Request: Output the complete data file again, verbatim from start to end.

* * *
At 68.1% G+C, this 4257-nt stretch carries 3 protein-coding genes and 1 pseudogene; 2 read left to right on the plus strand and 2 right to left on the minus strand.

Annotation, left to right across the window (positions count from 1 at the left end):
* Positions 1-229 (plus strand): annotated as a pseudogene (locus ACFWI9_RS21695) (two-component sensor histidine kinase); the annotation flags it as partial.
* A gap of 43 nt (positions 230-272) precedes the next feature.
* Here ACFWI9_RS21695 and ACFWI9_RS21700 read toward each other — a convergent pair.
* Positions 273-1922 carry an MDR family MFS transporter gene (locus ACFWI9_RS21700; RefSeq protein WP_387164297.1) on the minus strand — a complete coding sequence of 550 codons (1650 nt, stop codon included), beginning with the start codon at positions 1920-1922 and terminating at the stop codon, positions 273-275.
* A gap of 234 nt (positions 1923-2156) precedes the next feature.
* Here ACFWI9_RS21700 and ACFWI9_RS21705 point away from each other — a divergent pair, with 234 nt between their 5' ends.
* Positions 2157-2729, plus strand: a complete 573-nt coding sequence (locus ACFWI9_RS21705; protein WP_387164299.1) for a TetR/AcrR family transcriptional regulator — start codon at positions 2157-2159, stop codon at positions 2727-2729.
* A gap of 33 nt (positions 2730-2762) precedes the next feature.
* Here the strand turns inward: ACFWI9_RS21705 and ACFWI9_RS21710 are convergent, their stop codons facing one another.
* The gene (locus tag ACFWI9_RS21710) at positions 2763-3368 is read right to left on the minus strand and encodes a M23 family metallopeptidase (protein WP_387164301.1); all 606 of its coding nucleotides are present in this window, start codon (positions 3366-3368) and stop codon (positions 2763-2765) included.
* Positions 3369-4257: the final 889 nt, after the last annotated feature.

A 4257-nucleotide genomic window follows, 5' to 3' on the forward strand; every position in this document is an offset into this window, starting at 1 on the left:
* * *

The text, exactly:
At 68.1% G+C, this 4257-nt stretch carries 3 protein-coding genes and 1 pseudogene; 2 read left to right on the plus strand and 2 right to left on the minus strand.

Annotation, left to right across the window (positions count from 1 at the left end):
* Positions 1-229 (plus strand): annotated as a pseudogene (locus ACFWI9_RS21695) (two-component sensor histidine kinase); the annotation flags it as partial.
* A gap of 43 nt (positions 230-272) precedes the next feature.
* Here ACFWI9_RS21695 and ACFWI9_RS21700 read toward each other — a convergent pair.
* Positions 273-1922 carry an MDR family MFS transporter gene (locus ACFWI9_RS21700; RefSeq protein WP_387164297.1) on the minus strand — a complete coding sequence of 550 codons (1650 nt, stop codon included), beginning with the start codon at positions 1920-1922 and terminating at the stop codon, positions 273-275.
* A gap of 234 nt (positions 1923-2156) precedes the next feature.
* Here ACFWI9_RS21700 and ACFWI9_RS21705 point away from each other — a divergent pair, with 234 nt between their 5' ends.
* Positions 2157-2729, plus strand: a complete 573-nt coding sequence (locus ACFWI9_RS21705; protein WP_387164299.1) for a TetR/AcrR family transcriptional regulator — start codon at positions 2157-2159, stop codon at positions 2727-2729.
* A gap of 33 nt (positions 2730-2762) precedes the next feature.
* Here the strand turns inward: ACFWI9_RS21705 and ACFWI9_RS21710 are convergent, their stop codons facing one another.
* The gene (locus tag ACFWI9_RS21710) at positions 2763-3368 is read right to left on the minus strand and encodes a M23 family metallopeptidase (protein WP_387164301.1); all 606 of its coding nucleotides are present in this window, start codon (positions 3366-3368) and stop codon (positions 2763-2765) included.
* Positions 3369-4257: the final 889 nt, after the last annotated feature.

A 4257-nucleotide genomic window follows, 5' to 3' on the forward strand; every position in this document is an offset into this window, starting at 1 on the left: